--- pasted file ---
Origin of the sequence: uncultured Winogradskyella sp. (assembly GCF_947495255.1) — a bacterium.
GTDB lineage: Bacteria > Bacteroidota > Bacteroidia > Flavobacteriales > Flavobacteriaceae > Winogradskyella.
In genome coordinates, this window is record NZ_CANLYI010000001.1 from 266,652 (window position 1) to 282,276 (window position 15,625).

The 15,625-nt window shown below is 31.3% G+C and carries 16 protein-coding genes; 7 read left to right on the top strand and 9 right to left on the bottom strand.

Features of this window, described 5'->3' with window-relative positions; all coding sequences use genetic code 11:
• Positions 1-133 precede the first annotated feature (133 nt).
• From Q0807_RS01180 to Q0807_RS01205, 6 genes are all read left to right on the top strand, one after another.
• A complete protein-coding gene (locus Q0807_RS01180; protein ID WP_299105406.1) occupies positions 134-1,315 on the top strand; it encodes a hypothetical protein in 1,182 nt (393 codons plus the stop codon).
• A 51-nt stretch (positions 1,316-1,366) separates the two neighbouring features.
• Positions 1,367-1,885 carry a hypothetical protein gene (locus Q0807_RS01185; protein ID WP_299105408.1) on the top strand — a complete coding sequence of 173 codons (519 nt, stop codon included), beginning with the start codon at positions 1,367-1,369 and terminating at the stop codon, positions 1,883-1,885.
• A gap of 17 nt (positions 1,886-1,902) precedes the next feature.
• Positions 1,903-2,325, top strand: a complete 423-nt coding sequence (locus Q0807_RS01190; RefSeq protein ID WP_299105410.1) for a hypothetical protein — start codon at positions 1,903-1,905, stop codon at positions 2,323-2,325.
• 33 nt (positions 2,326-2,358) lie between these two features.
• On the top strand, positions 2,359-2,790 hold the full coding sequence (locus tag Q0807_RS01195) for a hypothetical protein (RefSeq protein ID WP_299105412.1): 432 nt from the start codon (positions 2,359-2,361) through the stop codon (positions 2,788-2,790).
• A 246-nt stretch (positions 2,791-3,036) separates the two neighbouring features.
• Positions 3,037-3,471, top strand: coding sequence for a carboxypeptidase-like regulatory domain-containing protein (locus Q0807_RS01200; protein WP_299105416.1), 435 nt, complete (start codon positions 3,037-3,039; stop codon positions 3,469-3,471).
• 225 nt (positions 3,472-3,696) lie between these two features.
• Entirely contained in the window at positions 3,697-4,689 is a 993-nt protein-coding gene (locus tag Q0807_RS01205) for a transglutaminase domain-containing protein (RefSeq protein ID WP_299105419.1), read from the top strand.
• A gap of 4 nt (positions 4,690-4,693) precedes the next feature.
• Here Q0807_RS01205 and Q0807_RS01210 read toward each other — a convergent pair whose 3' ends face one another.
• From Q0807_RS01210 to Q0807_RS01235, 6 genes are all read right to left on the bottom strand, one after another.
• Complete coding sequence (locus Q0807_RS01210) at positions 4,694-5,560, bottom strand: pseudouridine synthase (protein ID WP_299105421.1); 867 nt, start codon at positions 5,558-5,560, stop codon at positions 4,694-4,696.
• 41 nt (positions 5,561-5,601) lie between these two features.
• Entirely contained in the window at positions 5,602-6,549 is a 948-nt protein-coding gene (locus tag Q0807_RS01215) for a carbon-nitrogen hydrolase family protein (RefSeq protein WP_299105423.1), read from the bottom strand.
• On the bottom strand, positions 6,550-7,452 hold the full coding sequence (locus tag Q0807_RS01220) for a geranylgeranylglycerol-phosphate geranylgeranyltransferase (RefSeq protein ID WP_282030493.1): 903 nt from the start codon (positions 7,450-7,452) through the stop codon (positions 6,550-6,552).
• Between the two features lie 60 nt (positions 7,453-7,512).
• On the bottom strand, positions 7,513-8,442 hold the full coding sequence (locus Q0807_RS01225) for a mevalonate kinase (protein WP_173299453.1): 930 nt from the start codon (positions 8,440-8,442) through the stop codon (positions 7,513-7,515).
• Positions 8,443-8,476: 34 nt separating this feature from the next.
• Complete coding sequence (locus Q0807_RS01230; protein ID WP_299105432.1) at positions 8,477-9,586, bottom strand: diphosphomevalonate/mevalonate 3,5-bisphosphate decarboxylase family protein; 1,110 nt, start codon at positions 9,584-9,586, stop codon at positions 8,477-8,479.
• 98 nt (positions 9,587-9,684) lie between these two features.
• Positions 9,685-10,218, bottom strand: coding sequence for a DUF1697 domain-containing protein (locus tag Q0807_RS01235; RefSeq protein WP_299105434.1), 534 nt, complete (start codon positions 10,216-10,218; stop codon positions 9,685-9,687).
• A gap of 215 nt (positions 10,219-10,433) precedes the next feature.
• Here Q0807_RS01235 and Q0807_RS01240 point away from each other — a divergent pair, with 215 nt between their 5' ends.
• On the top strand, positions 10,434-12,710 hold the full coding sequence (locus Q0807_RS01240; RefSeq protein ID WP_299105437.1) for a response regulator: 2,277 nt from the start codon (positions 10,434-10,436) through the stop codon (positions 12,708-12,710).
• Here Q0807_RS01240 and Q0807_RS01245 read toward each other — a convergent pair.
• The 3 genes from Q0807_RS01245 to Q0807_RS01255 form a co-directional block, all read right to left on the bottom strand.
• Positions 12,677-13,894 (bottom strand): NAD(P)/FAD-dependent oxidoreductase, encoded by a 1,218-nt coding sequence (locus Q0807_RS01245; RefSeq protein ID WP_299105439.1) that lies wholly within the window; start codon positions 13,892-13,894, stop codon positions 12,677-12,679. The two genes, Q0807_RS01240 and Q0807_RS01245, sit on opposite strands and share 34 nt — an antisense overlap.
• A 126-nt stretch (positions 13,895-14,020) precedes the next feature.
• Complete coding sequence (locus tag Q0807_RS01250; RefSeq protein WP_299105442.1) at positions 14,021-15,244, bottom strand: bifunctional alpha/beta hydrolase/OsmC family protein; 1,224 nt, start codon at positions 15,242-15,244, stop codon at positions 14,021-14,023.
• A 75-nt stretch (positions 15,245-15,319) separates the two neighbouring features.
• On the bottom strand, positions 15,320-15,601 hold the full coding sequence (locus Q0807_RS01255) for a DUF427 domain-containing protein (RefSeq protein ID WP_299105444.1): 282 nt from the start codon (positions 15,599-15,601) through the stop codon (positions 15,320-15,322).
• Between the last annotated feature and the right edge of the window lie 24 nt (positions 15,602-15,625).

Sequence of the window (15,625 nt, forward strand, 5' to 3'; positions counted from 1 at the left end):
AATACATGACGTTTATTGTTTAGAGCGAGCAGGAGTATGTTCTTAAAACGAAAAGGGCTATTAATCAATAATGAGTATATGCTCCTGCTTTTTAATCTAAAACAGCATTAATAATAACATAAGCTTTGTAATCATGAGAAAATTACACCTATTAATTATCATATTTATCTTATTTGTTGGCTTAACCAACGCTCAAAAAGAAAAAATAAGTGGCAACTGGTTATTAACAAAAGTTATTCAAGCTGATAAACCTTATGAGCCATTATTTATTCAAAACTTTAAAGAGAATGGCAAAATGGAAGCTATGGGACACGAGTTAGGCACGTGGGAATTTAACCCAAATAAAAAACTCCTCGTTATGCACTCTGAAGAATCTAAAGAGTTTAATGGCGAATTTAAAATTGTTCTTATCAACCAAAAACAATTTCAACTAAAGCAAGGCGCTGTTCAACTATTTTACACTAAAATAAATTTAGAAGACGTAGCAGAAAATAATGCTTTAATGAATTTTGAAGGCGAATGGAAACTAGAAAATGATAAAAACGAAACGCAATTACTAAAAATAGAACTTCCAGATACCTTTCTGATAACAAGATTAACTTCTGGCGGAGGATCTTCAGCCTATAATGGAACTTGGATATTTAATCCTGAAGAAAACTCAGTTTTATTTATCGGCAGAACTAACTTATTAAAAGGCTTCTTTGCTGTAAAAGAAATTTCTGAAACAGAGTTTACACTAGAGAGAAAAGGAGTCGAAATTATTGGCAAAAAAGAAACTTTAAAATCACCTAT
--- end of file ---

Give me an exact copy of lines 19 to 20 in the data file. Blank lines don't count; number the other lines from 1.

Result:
• A gap of 4 nt (positions 4,690-4,693) precedes the next feature.
• Here Q0807_RS01205 and Q0807_RS01210 read toward each other — a convergent pair whose 3' ends face one another.